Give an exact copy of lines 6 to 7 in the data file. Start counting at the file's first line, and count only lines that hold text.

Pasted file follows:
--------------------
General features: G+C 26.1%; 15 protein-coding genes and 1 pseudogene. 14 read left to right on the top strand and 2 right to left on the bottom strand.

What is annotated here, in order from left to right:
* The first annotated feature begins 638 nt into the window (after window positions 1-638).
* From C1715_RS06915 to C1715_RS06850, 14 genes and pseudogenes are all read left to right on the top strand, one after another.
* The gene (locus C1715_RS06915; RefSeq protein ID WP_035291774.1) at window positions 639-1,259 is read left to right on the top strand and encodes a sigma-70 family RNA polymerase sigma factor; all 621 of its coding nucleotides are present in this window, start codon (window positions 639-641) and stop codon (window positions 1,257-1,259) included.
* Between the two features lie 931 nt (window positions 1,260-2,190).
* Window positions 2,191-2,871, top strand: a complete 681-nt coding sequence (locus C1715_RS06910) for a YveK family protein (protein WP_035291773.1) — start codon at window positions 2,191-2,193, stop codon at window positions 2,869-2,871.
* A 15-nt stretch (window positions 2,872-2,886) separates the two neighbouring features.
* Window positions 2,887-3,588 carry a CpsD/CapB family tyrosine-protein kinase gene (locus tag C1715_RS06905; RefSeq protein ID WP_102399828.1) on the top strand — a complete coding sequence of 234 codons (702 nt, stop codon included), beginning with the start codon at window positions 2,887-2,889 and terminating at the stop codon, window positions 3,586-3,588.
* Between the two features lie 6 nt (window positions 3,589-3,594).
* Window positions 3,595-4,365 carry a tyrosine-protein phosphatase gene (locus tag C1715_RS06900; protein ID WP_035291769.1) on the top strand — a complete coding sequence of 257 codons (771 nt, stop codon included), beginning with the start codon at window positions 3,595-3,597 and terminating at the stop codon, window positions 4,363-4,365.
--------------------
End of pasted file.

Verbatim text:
* Between the two features lie 931 nt (window positions 1,260-2,190).
* Window positions 2,191-2,871, top strand: a complete 681-nt coding sequence (locus C1715_RS06910) for a YveK family protein (protein WP_035291773.1) — start codon at window positions 2,191-2,193, stop codon at window positions 2,869-2,871.